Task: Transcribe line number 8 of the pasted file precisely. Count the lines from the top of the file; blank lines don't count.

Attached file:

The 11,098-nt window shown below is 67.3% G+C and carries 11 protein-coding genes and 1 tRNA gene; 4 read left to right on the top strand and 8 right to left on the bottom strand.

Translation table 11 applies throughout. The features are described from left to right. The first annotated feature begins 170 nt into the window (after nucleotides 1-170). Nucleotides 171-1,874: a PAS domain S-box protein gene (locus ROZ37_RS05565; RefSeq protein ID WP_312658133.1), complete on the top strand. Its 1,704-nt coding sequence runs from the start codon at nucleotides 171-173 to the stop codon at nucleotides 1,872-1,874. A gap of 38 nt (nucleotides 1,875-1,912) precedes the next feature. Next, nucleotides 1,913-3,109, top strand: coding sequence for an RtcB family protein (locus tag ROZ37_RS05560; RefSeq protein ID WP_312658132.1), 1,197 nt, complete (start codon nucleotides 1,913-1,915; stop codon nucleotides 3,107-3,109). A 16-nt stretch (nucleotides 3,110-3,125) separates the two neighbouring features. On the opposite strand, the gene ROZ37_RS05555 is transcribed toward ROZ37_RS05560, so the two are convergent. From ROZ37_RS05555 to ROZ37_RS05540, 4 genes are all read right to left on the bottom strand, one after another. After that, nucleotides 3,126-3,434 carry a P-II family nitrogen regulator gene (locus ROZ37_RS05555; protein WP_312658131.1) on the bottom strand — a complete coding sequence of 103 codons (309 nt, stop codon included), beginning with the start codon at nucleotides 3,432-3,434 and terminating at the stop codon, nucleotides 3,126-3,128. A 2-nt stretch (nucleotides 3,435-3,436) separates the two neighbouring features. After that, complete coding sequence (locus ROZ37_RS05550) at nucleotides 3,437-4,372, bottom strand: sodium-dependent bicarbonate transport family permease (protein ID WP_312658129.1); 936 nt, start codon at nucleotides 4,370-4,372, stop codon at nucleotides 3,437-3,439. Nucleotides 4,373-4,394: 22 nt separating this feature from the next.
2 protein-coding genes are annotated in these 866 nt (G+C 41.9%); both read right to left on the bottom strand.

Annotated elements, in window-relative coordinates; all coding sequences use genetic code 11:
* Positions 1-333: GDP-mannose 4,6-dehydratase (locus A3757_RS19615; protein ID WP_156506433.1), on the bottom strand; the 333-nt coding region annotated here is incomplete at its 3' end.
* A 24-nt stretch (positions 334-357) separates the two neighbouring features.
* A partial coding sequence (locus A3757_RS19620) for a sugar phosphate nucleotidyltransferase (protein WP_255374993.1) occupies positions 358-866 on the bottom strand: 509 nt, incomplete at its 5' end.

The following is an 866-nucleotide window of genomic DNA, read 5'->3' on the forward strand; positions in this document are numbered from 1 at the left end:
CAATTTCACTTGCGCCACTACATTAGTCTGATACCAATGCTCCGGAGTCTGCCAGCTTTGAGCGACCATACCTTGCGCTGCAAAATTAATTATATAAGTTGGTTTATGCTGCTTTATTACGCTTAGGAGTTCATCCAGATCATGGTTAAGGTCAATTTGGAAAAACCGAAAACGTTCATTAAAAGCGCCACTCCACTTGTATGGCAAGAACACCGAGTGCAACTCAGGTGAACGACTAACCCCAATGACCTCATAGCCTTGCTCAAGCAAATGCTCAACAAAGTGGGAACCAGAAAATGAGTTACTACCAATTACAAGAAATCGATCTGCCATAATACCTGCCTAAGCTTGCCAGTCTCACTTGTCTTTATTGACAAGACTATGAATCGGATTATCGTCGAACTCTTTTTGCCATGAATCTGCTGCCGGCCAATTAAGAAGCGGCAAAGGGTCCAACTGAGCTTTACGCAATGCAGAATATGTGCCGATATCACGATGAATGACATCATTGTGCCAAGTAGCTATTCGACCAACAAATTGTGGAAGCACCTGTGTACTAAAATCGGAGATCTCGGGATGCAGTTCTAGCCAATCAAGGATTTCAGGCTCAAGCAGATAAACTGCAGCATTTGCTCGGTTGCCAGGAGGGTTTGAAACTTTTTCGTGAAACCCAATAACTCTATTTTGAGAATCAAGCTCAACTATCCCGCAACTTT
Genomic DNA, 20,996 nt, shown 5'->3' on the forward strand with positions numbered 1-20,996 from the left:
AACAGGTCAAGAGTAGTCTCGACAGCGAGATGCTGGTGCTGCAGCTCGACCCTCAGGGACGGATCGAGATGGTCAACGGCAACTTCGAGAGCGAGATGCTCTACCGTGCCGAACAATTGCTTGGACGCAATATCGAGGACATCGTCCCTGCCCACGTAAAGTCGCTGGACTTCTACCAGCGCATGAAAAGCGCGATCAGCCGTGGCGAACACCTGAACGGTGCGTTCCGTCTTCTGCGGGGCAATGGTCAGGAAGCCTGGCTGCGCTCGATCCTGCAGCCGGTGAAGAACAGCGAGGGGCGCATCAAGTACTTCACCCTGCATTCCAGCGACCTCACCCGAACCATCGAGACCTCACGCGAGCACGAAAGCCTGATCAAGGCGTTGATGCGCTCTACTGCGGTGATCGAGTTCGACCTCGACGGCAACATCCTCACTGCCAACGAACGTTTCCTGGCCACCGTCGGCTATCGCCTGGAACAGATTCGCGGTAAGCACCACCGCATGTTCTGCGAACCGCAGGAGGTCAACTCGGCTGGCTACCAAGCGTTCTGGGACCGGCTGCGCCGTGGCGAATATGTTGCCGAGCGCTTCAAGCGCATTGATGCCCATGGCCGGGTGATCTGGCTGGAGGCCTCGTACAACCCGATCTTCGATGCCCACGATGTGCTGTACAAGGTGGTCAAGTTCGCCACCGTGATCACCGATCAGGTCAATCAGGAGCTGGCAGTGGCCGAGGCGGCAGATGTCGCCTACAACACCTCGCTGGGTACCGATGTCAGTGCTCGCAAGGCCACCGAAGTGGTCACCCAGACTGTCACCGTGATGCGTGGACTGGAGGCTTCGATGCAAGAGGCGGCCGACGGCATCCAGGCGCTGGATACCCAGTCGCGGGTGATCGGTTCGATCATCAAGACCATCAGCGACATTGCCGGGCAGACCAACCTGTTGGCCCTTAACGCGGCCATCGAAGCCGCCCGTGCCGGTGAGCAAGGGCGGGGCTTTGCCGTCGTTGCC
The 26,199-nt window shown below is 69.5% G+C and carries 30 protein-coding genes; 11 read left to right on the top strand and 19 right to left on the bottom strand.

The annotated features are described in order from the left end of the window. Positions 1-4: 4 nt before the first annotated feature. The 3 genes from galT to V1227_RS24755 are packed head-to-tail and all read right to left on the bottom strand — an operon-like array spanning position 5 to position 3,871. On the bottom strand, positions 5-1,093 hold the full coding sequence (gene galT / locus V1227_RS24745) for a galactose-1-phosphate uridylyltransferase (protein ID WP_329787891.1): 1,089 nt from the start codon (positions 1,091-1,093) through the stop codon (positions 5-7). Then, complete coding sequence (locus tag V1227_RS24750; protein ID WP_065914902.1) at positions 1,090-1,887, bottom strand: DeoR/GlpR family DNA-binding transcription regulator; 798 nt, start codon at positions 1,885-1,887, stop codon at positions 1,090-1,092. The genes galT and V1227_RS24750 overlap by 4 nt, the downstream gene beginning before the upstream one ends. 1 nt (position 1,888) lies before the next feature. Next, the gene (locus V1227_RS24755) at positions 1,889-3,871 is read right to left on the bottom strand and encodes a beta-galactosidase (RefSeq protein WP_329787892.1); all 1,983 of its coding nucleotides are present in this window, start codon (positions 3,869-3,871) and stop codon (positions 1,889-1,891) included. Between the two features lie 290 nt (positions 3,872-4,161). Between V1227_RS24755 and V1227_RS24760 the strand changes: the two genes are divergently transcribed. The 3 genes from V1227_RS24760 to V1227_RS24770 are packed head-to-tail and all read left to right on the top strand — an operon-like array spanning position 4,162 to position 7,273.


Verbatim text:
The following is an 866-nucleotide window of genomic DNA, read 5'->3' on the forward strand; positions in this document are numbered from 1 at the left end: